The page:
Grouping schools by average SAT scores required for admission helps define relationships between admission and graduation. As expected, highly selective schools admit very few students but graduate most. Highly selective state schools may admit a higher percentage of applicants by their nature as public institutions, but they still graduate the majority of their students. On the other hand, the least selective schools tend to admit many students but may graduate far fewer.

These schools don’t all just attract low-performing students, either. Many enroll high-performing students, but still fall on the low side of graduation rates. The middle band (private and public schools with medium selectivity) have students with average or above-average SAT scores, making them potentially attractive choices for ambitious high schoolers looking for a challenging college experience.

Some of these schools show large drops between admission and graduation rates, possibly indicating a lack of services to support students through graduation. Combined with higher costs, these schools may pose as particularly hazardous for students.

A mentor’s ability to guide students through these potential pitfalls is crucial, but students also value support outside of the classroom. Orr spoke of his older sister’s role early on: “She helped me a lot. She always wants to read all my essays. And then she wants to stay on top of me about my grades because I was slacking at first … [and] she always gives me suggestions of colleges to pick.”

Vega and Alonso also mentioned the roles their parents and other relatives play in encouraging them to succeed. “[My parents] were always telling me [that I] should go to college. ‘It’s gonna be better for your future, it’s gonna be easier for you.’ So I did plan on doing it,” said Vega, whose parents did not graduate high school. Although a family member’s understanding of college may be limited, their support greatly adds to a student’s motivation to succeed.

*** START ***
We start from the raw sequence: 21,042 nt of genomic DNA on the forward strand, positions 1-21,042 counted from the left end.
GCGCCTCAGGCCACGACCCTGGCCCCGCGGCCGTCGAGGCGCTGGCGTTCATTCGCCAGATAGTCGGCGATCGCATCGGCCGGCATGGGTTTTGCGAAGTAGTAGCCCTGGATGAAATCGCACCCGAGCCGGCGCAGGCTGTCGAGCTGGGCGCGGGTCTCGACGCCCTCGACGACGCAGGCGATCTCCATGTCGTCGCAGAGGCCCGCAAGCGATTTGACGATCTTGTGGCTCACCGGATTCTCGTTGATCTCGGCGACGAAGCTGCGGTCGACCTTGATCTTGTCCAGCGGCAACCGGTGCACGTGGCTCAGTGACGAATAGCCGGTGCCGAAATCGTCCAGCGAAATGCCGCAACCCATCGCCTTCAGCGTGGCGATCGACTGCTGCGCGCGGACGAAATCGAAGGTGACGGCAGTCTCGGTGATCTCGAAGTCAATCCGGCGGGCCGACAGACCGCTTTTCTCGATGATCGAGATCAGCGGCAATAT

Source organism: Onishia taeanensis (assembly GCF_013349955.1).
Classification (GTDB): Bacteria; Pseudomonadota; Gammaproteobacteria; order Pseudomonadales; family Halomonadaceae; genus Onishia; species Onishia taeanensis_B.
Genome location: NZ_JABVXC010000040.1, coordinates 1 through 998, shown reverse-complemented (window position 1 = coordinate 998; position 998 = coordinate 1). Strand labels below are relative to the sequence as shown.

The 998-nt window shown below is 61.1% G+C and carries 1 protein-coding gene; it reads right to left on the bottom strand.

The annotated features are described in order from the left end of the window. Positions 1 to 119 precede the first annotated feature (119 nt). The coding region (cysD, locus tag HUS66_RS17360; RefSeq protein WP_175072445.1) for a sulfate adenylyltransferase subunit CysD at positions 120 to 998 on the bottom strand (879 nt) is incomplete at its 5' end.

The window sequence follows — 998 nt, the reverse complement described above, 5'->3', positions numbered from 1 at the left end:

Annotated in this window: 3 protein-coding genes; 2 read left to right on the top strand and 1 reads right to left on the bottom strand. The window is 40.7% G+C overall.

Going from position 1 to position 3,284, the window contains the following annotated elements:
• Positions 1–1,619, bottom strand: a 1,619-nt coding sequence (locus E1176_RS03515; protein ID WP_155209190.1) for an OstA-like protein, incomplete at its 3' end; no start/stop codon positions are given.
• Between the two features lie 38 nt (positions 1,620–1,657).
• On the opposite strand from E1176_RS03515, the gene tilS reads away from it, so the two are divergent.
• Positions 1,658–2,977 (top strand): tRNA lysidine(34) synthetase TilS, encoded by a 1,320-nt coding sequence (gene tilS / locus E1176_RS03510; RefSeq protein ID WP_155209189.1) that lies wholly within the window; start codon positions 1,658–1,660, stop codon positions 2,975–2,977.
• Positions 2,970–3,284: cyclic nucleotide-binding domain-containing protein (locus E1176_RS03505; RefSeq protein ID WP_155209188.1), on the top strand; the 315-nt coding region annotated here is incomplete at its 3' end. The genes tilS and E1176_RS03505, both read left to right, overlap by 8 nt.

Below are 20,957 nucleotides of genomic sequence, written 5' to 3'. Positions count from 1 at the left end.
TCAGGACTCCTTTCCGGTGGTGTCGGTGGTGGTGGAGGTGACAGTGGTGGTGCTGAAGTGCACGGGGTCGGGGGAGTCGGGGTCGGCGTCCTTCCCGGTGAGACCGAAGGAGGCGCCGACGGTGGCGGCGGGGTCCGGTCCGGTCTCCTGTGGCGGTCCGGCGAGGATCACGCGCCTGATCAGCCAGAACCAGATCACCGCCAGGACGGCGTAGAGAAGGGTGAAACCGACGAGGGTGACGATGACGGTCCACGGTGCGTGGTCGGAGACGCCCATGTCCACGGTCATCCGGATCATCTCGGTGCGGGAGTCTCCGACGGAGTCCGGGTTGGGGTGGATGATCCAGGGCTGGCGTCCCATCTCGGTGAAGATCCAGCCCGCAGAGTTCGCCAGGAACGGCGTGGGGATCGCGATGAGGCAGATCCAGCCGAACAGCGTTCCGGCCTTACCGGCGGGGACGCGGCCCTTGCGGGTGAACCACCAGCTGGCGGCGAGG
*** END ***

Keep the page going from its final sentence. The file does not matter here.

Data analyses are not meant to replace human presence; they are meant to complement it.

Recently, Uptake partnered with OneGoal to create Student Union, a web app that uses Uptake’s data science models to suggest school matches based off analyses similar to those featured above. Student Union helps Buys work with students at Solorio Academy to choose schools, and its efficiency allows more time to cultivate soft skills like grit and perseverance: qualities that will carry students through the college process.

“Technology is an incredible tool when you have a supportive network to help you navigate it,” said Connelly.

Where Do We Go From Here?

A college degree may not be the only answer, but it armors students with the skills and confidence to combat the most pressing issues society faces, to challenge paradigms, and to ask questions. Income and social status should not determine a child’s access to these skills. “We’re really as a country missing out on so many talented gifts of our young people,” said Connelly.

Solorio Academy seniors sporting OneGoal lanyards. From left to right: Ketziah Alonso, Stephanie Vega, Mark Orr
Solorio Academy seniors sporting OneGoal lanyards. From left to right: Ketziah Alonso, Stephanie Vega, Mark Orr

Systems that help first generation students find and graduate from their ideal college rely on the coordination of the qualitative and the quantitative: grit and GPAs, interview skills and ACT scores, humans and computers. These systems take careful tweaking and constant iteration but give students opportunities they may not have otherwise.

Vega, who wants to major in neuroscience, once saw it as a pipedream. “I was in elementary school and then we started reading this book about neuroscience and I was like wow that sounds pretty cool.” But with the help of OneGoal, she’s morphed the idea into something achievable.

“I thought that I wasn’t good enough, that I wasn’t going to get into the school that I wanted, but now I’m starting to see who I really am, and how I can apply that to get into the school of my dreams.”